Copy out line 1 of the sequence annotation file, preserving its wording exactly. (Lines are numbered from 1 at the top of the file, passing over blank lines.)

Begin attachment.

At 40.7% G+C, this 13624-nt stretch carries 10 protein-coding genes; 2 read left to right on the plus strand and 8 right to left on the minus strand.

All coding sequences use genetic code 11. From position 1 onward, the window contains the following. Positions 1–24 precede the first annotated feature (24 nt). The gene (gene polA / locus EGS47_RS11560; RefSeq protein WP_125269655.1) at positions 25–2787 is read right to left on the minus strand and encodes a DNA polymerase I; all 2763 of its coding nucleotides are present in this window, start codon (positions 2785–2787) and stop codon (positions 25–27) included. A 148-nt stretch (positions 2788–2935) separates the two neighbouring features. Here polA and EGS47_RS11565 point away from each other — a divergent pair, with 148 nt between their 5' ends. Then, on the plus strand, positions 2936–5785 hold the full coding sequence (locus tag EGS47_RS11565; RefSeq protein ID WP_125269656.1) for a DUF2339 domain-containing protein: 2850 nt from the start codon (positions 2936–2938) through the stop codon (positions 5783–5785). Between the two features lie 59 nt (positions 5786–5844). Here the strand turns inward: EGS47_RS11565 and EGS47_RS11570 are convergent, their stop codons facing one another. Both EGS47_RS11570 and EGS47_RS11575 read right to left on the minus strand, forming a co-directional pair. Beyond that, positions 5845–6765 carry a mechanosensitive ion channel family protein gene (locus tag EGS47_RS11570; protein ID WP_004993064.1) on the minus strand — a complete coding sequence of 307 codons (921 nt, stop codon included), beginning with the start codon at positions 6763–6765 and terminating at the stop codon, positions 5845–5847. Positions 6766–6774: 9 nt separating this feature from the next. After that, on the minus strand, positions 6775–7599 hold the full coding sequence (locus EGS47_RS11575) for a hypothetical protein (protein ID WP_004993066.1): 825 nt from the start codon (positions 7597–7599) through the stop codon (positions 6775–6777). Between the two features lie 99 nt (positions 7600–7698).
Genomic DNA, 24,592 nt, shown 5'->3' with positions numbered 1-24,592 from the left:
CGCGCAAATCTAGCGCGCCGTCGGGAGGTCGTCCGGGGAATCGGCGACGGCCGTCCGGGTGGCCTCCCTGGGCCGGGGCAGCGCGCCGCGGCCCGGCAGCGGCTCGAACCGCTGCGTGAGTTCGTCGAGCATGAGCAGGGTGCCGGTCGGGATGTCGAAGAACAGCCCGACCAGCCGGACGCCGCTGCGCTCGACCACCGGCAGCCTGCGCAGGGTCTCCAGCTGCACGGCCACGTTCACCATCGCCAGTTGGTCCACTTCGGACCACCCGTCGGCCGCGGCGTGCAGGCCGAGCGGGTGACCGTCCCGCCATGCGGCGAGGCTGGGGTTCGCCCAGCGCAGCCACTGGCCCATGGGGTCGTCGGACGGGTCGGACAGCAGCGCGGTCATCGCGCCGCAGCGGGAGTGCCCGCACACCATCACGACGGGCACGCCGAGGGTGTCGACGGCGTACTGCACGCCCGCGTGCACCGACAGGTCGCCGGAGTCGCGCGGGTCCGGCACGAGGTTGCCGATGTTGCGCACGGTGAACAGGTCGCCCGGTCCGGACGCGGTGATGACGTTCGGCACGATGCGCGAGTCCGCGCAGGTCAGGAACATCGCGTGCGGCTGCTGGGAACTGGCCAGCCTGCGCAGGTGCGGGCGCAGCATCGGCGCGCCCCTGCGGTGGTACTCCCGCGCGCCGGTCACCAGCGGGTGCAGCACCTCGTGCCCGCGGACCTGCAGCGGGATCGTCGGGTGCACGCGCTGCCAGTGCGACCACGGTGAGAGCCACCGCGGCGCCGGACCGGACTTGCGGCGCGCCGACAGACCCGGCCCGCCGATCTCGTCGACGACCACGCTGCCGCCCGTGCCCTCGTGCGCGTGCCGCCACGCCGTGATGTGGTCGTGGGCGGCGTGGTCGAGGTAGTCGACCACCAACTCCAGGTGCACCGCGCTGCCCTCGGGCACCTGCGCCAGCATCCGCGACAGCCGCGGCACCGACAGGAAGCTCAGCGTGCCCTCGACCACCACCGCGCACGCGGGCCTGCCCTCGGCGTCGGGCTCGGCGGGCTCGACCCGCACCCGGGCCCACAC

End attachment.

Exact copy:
At 40.7% G+C, this 13624-nt stretch carries 10 protein-coding genes; 2 read left to right on the plus strand and 8 right to left on the minus strand.